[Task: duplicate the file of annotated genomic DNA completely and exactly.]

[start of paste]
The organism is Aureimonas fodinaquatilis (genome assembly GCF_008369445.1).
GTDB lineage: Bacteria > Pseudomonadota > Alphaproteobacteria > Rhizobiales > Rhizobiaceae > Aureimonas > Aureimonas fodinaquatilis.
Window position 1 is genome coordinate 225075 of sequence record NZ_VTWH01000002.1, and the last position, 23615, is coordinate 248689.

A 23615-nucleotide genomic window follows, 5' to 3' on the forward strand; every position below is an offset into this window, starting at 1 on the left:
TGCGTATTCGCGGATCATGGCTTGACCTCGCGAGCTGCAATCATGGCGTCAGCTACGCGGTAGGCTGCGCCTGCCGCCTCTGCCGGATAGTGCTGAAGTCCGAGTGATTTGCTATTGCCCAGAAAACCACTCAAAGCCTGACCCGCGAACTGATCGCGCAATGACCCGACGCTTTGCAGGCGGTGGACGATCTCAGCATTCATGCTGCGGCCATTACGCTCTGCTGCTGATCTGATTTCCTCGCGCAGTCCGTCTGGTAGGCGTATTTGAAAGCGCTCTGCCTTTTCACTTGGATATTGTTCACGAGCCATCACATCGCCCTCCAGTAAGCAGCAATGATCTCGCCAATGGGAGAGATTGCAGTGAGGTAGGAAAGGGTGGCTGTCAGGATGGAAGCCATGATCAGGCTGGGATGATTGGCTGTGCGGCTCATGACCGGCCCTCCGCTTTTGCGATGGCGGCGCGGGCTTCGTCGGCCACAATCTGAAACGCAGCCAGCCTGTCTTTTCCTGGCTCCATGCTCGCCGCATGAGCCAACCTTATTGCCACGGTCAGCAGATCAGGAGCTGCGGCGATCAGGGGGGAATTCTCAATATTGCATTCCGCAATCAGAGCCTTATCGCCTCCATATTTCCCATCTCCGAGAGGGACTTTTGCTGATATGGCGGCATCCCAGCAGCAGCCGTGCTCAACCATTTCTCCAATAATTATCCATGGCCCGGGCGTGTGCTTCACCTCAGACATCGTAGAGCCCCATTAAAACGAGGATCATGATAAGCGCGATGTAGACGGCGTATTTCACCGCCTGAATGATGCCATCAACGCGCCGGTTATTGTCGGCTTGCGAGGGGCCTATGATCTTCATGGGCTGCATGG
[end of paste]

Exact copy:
The organism is Aureimonas fodinaquatilis (genome assembly GCF_008369445.1).
GTDB lineage: Bacteria > Pseudomonadota > Alphaproteobacteria > Rhizobiales > Rhizobiaceae > Aureimonas > Aureimonas fodinaquatilis.
Window position 1 is genome coordinate 225075 of sequence record NZ_VTWH01000002.1, and the last position, 23615, is coordinate 248689.

A 23615-nucleotide genomic window follows, 5' to 3' on the forward strand; every position below is an offset into this window, starting at 1 on the left:
TGCGTATTCGCGGATCATGGCTTGACCTCGCGAGCTGCAATCATGGCGTCAGCTACGCGGTAGGCTGCGCCTGCCGCCTCTGCCGGATAGTGCTGAAGTCCGAGTGATTTGCTATTGCCCAGAAAACCACTCAAAGCCTGACCCGCGAACTGATCGCGCAATGACCCGACGCTTTGCAGGCGGTGGACGATCTCAGCATTCATGCTGCGGCCATTACGCTCTGCTGCTGATCTGATTTCCTCGCGCAGTCCGTCTGGTAGGCGTATTTGAAAGCGCTCTGCCTTTTCACTTGGATATTGTTCACGAGCCATCACATCGCCCTCCAGTAAGCAGCAATGATCTCGCCAATGGGAGAGATTGCAGTGAGGTAGGAAAGGGTGGCTGTCAGGATGGAAGCCATGATCAGGCTGGGATGATTGGCTGTGCGGCTCATGACCGGCCCTCCGCTTTTGCGATGGCGGCGCGGGCTTCGTCGGCCACAATCTGAAACGCAGCCAGCCTGTCTTTTCCTGGCTCCATGCTCGCCGCATGAGCCAACCTTATTGCCACGGTCAGCAGATCAGGAGCTGCGGCGATCAGGGGGGAATTCTCAATATTGCATTCCGCAATCAGAGCCTTATCGCCTCCATATTTCCCATCTCCGAGAGGGACTTTTGCTGATATGGCGGCATCCCAGCAGCAGCCGTGCTCAACCATTTCTCCAATAATTATCCATGGCCCGGGCGTGTGCTTCACCTCAGACATCGTAGAGCCCCATTAAAACGAGGATCATGATAAGCGCGATGTAGACGGCGTATTTCACCGCCTGAATGATGCCATCAACGCGCCGGTTATTGTCGGCTTGCGAGGGGCCTATGATCTTCATGGGCTGCATGG